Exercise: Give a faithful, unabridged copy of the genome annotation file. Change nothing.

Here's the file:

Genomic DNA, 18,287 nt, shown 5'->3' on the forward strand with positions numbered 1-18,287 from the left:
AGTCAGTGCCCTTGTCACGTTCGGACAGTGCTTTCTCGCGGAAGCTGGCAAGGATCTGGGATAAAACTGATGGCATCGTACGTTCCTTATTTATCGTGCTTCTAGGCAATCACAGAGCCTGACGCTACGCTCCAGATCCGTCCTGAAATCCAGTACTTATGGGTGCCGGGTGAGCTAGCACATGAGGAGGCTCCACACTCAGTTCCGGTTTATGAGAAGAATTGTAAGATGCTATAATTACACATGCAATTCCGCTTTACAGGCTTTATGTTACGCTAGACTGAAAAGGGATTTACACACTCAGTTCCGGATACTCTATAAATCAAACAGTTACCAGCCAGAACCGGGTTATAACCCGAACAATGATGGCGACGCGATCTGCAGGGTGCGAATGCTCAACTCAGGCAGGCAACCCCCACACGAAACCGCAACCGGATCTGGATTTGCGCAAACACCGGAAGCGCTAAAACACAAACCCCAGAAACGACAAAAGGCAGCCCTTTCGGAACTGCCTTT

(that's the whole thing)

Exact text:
Genomic DNA, 18,287 nt, shown 5'->3' on the forward strand with positions numbered 1-18,287 from the left:
AGTCAGTGCCCTTGTCACGTTCGGACAGTGCTTTCTCGCGGAAGCTGGCAAGGATCTGGGATAAAACTGATGGCATCGTACGTTCCTTATTTATCGTGCTTCTAGGCAATCACAGAGCCTGACGCTACGCTCCAGATCCGTCCTGAAATCCAGTACTTATGGGTGCCGGGTGAGCTAGCACATGAGGAGGCTCCACACTCAGTTCCGGTTTATGAGAAGAATTGTAAGATGCTATAATTACACATGCAATTCCGCTTTACAGGCTTTATGTTACGCTAGACTGAAAAGGGATTTACACACTCAGTTCCGGATACTCTATAAATCAAACAGTTACCAGCCAGAACCGGGTTATAACCCGAACAATGATGGCGACGCGATCTGCAGGGTGCGAATGCTCAACTCAGGCAGGCAACCCCCACACGAAACCGCAACCGGATCTGGATTTGCGCAAACACCGGAAGCGCTAAAACACAAACCCCAGAAACGACAAAAGGCAGCCCTTTCGGAACTGCCTTT